However, there is one aspect where a deep conceptual gap between modelling languages and programming languages remains: relationships. While relationships are first-class citizens in modelling languages like UML, EMF and ER, they are not explicitly represented in modern programming languages. The state of the art is that relationships are manually coded. This is an error-prone process, and the hand-crafted code resulting from it is hard to maintain. In particular, it is very difficult to reverse engineer models from this code. Østerbye (2007) has compared this practice with “translating while loops into goto statements”. The situation can be improved by generating code, and many case tools contain simple, template-based code generators for this purpose. There has been research into adding explicit relationships to programming language starting with Rumbaugh’s Data Structure Manager (DSM) (Rumbaugh, 1987). A more recent approach to add relationships to the Java language is RelJ (Bierman & Wren, 2005). An alternative solution that has been explored is to add relationships libraries to Java (Østerbye, 2007) and AspectJ (Pearce & Noble, 2006). Code generation patterns for relationships have been investigated by Noble (1997) and Genova, del Castillo and Llorens (2003). The focus of this research is the representation of explicit relationships between objects. However, in many cases relationships are not explicitly defined but instead specified by rules. The support modelling languages have to express this kind of rules is weak. UML for instance has the concept of derived association for this purpose. The isDerived attribute in Association is defined as a boolean that “specifies whether the association is derived from other model elements such as other associations or constraints” (UML, 2004). However, this definition is very vague and hardly suitable to automate the implementation of derived associations.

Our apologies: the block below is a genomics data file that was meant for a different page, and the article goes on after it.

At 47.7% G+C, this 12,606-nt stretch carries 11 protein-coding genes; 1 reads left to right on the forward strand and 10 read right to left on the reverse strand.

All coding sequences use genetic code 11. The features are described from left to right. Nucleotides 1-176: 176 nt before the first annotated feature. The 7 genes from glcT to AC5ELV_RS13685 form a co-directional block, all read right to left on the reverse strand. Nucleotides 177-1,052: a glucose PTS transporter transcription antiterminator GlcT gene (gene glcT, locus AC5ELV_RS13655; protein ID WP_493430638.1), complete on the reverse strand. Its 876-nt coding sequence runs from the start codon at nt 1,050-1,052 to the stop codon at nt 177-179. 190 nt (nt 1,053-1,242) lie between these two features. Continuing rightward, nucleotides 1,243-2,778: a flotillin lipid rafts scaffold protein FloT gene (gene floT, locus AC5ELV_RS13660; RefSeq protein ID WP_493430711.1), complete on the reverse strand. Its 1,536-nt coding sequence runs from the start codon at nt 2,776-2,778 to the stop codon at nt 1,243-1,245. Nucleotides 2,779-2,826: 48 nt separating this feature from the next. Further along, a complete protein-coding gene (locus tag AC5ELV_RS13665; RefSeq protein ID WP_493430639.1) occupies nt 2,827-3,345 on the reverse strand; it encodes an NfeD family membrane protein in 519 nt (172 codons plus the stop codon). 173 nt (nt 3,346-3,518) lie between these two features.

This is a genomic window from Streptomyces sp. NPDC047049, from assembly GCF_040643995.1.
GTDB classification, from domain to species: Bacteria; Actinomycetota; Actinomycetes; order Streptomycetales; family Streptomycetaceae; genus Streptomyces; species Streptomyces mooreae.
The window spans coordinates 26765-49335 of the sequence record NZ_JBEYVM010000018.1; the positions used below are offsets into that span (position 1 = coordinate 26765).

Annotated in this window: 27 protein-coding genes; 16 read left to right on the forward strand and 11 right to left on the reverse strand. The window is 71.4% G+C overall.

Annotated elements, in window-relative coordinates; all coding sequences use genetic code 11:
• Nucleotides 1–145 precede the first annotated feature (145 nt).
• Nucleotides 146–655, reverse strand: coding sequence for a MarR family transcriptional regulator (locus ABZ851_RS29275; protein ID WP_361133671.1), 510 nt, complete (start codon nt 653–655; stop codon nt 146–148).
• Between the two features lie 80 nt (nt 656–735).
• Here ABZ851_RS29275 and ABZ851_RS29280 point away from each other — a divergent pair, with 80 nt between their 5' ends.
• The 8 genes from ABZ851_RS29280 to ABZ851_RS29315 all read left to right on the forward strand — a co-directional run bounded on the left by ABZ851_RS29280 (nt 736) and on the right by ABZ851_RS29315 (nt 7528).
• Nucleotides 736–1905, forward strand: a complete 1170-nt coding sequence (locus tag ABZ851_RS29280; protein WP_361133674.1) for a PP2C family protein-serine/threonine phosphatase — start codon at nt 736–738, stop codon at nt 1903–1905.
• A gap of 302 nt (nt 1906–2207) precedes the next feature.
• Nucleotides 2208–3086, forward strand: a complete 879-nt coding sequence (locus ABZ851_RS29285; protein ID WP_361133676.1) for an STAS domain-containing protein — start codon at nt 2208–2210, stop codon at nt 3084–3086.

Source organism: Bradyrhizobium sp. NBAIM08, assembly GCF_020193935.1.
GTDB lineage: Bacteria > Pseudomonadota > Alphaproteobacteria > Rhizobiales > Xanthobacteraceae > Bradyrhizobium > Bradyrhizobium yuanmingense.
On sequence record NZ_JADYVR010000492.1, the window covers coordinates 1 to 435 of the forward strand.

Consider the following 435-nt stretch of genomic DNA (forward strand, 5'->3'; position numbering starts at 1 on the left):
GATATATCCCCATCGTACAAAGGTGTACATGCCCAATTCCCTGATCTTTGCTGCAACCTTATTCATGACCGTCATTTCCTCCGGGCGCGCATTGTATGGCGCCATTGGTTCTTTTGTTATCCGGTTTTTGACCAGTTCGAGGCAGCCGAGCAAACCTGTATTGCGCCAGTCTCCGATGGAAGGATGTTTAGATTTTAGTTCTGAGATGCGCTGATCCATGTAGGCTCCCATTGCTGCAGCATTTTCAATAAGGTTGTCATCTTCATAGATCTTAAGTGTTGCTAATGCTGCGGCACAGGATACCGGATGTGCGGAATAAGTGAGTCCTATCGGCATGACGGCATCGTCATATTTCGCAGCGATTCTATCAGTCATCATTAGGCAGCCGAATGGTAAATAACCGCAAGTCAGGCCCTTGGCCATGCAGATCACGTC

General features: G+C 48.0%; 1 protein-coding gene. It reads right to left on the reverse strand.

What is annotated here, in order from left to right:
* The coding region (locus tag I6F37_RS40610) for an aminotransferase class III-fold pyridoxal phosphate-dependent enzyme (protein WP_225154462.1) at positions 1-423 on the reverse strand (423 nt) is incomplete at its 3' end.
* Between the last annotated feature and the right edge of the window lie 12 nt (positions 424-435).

In this paper we investigate several commonly encountered implementation patterns for rules defining relationships between objects. We then point out the weaknesses of this approaches and discuss several alternative strategies. Finally, we present a simple scripting language for rules and a rule compiler that addresses the problems discussed earlier.

Key Terms in this Chapter

External Fact Store: An external fact store is a data store that provides facts that are referenced in rules. External fact stores can be queried using network protocols. Facts stored in external fact stores are often volatile, the number of facts stored is usually large and the organisation owning the applications querying the external fact stores are not in control of those fact stores.

Antipattern: An antipattern is a structure used in software design that seems to be beneficial initially, but has significant, unintended negative consequences.

Dynamic Rule Compilation: Applications reference artefacts that represent rules through interfaces. The integration between application code and interfaces happens at system build time, while the instantiation of these interfaces is done with artefacts that are generated at runtime. Dynamic compilation introduces loose coupling between applications and rules by providing stable interfaces through which applications communicate with artefacts representing rules.

Domain Specific Language: A domain specific language (DSL) is formal language designed for a special domain, the opposite of a general purpose programming language.

Static Rule Compilation: Applications reference classes and other artefacts that represent rule directly. The integration between application code and these artefacts happens at build time. Applications and rules are tightly coupled.

Rule Compiler: A rule compiler is a computer program that translates rules represented in a formal language such as a domain specific language (DSL) for rules or XML into a general purpose programming language.

Design Pattern: A design pattern is a reusable solution for a software design problem. Patterns are platform independent, the same pattern can be used in different environments.

On Demand Computing: Refers to an application design where expensive computations and access to external resources is delayed until it becomes really necessary. This is similar to the lazy initialization design pattern used in programming. A good example for on-demand-computing is how internet search engines handle queries and display only the first chunk of results.

Complete Chapter List

Search this Book: